The following summer, Pierre-Wright decided to return to her work with ACF, where she remained for the next two years.

“I spent my internship and two-year fellowship with the same agency because I felt it had everything I needed, and there was enough variety,” Pierre-Wright said. “I worked with three different physical offices – D.C., Boston and Philadelphia – so I still had that flexibility even though I stayed with ACF.”

Pierre-Wright’s initial assignment was with the Children’s Bureau in the Mid-Atlantic Region. The Bureau focuses on improving the lives of children and families through programs that reduce child abuse and neglect, increase the number of adoptions and strengthen foster care. While at the Bureau, Pierre-Wright participated in a review of the Pennsylvania Child Welfare system. She helped collect the information needed for a comprehensive review of the state’s adherence to federal standards as required by Title IV of the Social Security Act, which provides grants to states for aid and services to needy families with children and for child-welfare services. 

Pierre-Wright also worked with ACF’s New England Region. She created educational materials regarding the Affordable Care Act, which were distributed to child care providers, homeless youth, domestic violence survivors and community action agencies. She also became involved with anti-human trafficking programs in the region.

“Working on anti-human trafficking initiatives was one of my biggest projects there,” Pierre-Wright said. “I was on task force groups for the city of Boston. We’d meet with local people who were doing really innovative work on human trafficking in the area.”

Pierre-Wright also helped coordinate an anti-human trafficking training program for federal grantees [featuring guest speaker U.S. Attorney Carmen Ortiz] and worked with other federal agencies such as the Department of Labor and Homeland Security.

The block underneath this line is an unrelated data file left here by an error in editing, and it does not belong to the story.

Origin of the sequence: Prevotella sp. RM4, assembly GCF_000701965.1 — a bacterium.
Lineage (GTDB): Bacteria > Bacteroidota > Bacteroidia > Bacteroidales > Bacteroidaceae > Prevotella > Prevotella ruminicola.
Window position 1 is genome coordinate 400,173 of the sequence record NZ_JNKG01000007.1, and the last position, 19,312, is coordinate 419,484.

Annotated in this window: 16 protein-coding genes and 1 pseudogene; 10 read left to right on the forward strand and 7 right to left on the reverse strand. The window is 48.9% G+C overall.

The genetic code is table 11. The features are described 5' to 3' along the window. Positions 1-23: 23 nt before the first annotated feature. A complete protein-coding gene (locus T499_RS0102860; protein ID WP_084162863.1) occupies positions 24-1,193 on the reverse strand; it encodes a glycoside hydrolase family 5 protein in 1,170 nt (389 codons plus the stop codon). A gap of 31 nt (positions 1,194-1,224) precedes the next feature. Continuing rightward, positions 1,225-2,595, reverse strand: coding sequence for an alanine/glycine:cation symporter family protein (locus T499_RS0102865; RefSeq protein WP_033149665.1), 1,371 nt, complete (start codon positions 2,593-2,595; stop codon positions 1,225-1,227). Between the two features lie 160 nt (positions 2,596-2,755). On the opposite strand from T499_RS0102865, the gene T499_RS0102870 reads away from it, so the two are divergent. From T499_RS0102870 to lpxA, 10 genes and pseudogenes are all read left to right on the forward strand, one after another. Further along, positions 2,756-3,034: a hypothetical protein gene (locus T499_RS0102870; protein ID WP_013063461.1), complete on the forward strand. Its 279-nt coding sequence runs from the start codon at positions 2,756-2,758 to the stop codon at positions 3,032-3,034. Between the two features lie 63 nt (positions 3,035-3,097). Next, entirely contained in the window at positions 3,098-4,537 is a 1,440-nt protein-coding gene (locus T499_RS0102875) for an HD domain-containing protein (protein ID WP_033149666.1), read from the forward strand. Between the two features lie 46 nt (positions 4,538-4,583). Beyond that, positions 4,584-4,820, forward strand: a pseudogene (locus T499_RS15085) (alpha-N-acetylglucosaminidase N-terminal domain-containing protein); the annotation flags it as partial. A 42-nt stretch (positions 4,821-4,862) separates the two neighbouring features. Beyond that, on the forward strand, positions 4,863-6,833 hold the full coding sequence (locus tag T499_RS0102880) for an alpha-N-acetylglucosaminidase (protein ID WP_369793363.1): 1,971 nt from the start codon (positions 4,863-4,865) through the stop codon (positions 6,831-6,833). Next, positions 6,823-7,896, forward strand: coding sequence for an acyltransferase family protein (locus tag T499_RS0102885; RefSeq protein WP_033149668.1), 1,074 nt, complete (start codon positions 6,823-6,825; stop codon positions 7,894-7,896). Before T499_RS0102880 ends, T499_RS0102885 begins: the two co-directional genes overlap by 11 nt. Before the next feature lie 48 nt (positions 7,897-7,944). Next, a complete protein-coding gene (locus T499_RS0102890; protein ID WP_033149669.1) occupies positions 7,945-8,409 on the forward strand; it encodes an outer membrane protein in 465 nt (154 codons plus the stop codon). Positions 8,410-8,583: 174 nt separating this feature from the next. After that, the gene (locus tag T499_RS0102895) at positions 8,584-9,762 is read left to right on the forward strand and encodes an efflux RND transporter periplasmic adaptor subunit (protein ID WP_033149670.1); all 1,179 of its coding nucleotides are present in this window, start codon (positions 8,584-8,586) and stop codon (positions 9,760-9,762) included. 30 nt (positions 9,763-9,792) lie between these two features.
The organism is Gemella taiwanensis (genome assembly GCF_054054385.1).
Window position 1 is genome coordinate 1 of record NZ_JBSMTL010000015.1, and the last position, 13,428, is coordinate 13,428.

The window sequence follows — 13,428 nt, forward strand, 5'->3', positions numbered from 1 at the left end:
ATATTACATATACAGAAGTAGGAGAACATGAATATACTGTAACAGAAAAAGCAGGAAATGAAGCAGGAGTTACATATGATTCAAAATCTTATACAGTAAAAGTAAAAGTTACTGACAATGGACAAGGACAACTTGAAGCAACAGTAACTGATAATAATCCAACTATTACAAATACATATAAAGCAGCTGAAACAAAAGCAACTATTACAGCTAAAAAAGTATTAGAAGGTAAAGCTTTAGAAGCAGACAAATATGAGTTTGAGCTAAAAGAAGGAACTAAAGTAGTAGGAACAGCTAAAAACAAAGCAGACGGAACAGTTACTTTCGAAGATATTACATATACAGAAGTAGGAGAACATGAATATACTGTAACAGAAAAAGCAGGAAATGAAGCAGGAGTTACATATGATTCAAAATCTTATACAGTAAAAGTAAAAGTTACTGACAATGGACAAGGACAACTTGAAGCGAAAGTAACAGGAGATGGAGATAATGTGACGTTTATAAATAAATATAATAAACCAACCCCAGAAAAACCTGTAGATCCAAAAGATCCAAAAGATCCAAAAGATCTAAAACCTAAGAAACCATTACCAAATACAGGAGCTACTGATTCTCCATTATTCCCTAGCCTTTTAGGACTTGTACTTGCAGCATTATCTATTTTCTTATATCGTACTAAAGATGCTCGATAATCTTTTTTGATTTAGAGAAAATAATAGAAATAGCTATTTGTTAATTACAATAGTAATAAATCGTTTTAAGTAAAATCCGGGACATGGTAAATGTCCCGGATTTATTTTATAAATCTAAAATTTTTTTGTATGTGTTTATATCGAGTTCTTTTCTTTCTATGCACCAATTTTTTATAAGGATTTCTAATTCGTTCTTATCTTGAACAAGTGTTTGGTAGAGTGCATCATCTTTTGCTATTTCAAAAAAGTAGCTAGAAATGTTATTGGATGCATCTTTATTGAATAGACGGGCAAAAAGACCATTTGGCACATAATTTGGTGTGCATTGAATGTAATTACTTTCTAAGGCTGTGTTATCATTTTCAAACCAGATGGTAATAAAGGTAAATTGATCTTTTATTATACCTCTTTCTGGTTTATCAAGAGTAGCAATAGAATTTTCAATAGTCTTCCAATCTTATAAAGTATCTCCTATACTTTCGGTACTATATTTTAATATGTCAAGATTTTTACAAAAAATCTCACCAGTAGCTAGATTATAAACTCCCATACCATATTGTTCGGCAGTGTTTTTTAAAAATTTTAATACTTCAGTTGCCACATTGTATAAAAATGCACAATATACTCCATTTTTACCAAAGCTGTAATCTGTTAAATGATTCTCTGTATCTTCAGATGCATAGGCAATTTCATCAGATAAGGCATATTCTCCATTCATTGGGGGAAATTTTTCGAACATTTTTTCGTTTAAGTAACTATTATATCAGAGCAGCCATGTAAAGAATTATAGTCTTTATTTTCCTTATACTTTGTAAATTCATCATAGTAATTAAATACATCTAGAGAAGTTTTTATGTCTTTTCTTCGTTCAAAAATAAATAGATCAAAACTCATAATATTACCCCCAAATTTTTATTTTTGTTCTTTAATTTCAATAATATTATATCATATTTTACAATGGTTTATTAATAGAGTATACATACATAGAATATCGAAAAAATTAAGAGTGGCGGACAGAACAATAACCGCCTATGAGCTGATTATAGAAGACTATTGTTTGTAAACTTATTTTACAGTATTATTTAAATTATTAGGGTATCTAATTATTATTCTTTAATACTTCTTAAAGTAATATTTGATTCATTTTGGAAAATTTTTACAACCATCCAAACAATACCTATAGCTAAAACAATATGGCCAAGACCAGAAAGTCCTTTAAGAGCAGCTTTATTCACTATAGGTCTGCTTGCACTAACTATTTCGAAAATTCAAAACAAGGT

“It was a lot of organizing meetings with various partners, getting the word out and supporting anti-human trafficking efforts in any way that we could,” Pierre-Wright said. “I would prepare talking points for the meetings and go with my boss and engage with the attendees.”
 
Pierre-Wright also spent several months working for the New England Region’s Office of Head Start. Head Start’s mission is to promote the school readiness of young children from low-income families through early childhood agencies in their local community. The office administers grant funding and oversight to those agencies, and Pierre-Wright was responsible for reviewing grant applications and monitoring grantees to ensure compliance with Head Start regulations.
 
At the conclusion of her two-year fellowship, Pierre-Wright returned to Princeton to complete her master’s degree with a focus on domestic health policy. Pierre-Wright found she was able to directly apply what she had learned during her work with the ACF.
 
“It was nice to come back having work experience,” Pierre-Wright said. “When I was in the first year of the MPA program, I didn’t really understand what the federal government was about. Now, when I took a poverty class and we talked about Head Start, I realized how much I had learned. I was able to contribute a great deal to those discussions.”
 
Pierre-Wright said she will remain dedicated to working in support of the health and well-being of others after she leaves Princeton. She takes with her wonderful memories of all that she gained through her participation in the SINSI program.
 
“I had the best experience,” Pierre-Wright said. “I really worked with great people, and they were like family by the end. I had wonderful mentorship and great opportunities in my agency. I think SINSI is an amazing program. It changed my life.”

The photo on the homepage shows Pierre-Wright (center) working with staff from the Department of Transportation on a joint campaign focused on educating families about how to keep babies safe, especially in the summer. (Photo courtesy of Marlise Pierre-Wright)